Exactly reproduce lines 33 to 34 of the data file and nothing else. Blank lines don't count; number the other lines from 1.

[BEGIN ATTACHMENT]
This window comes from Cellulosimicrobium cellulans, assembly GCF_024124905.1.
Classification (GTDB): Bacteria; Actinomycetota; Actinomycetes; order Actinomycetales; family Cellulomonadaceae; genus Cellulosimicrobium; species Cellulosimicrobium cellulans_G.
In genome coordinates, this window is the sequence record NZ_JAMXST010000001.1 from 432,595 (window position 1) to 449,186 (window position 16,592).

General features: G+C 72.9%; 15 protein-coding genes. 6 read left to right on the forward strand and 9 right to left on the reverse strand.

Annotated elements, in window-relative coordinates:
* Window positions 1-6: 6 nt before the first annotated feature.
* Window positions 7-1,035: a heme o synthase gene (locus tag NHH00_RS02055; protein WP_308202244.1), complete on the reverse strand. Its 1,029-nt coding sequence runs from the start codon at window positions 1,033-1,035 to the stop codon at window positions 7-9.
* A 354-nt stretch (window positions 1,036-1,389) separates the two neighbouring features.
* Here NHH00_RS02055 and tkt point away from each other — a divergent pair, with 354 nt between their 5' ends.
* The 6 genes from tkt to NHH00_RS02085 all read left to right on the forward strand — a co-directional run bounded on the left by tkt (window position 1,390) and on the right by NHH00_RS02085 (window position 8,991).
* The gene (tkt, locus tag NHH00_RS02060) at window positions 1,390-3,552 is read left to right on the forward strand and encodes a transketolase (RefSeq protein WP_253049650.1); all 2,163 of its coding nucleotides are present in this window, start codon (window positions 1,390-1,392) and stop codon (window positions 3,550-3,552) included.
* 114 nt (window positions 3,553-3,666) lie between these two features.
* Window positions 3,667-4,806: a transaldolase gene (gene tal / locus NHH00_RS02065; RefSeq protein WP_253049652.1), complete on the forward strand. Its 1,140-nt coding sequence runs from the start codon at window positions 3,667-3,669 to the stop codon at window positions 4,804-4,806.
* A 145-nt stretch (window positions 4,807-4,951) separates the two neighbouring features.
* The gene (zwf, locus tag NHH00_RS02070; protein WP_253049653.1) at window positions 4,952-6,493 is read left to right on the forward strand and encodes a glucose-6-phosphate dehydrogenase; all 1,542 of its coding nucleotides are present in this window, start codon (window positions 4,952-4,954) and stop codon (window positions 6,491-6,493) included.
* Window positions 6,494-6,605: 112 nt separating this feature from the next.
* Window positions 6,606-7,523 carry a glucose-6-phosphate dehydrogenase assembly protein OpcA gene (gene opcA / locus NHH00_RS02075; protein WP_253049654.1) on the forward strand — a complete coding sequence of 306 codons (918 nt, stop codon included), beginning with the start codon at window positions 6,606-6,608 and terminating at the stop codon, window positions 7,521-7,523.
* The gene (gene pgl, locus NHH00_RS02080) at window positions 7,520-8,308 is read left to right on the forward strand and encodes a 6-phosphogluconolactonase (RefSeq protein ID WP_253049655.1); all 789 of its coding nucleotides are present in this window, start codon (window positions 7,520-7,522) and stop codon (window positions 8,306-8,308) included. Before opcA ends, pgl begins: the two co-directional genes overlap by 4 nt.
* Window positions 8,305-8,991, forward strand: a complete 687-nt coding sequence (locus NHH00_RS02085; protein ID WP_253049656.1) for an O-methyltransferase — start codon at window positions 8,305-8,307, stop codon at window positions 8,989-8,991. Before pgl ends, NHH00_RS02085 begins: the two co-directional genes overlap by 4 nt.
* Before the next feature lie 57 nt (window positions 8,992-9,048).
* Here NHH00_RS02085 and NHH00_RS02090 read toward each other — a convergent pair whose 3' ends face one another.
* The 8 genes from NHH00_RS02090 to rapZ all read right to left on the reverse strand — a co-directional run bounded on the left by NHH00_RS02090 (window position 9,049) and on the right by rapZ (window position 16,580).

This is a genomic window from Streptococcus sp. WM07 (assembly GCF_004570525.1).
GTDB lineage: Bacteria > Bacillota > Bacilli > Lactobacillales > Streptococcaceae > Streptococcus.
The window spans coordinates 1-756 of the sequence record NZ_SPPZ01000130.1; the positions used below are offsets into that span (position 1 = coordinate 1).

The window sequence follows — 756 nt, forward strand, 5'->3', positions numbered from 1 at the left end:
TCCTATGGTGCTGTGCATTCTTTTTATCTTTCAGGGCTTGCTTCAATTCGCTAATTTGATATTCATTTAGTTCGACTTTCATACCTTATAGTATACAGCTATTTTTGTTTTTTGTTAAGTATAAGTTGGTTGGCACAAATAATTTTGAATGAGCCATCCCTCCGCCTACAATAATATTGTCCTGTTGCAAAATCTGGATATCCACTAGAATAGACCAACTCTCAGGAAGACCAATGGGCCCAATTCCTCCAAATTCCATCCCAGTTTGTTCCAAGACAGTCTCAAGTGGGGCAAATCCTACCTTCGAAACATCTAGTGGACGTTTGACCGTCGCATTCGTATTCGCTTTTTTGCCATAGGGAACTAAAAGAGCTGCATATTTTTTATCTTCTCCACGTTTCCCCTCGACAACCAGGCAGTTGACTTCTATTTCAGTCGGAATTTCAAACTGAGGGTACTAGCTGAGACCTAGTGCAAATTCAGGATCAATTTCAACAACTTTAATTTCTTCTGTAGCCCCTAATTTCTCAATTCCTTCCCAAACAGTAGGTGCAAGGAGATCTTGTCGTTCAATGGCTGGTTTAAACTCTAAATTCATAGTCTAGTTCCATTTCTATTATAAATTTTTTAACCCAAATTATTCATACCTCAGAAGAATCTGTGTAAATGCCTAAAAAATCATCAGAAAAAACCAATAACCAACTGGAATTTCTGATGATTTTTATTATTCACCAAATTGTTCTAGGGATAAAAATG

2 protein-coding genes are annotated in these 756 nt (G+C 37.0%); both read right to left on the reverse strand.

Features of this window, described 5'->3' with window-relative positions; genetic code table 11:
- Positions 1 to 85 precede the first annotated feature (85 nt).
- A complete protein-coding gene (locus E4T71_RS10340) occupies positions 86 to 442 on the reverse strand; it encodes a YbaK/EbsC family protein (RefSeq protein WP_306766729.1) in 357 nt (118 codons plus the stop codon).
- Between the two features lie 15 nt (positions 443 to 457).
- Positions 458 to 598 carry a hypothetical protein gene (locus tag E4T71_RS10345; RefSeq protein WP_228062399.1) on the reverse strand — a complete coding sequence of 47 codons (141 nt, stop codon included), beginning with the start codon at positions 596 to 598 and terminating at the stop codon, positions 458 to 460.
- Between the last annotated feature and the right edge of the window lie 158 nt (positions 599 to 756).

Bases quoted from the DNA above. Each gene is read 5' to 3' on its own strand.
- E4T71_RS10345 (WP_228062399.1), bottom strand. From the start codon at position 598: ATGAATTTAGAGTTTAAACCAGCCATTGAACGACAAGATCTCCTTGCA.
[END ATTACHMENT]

- Positions 458 to 598 carry a hypothetical protein gene (locus tag E4T71_RS10345; RefSeq protein WP_228062399.1) on the reverse strand — a complete coding sequence of 47 codons (141 nt, stop codon included), beginning with the start codon at positions 596 to 598 and terminating at the stop codon, positions 458 to 460.
- Between the last annotated feature and the right edge of the window lie 158 nt (positions 599 to 756).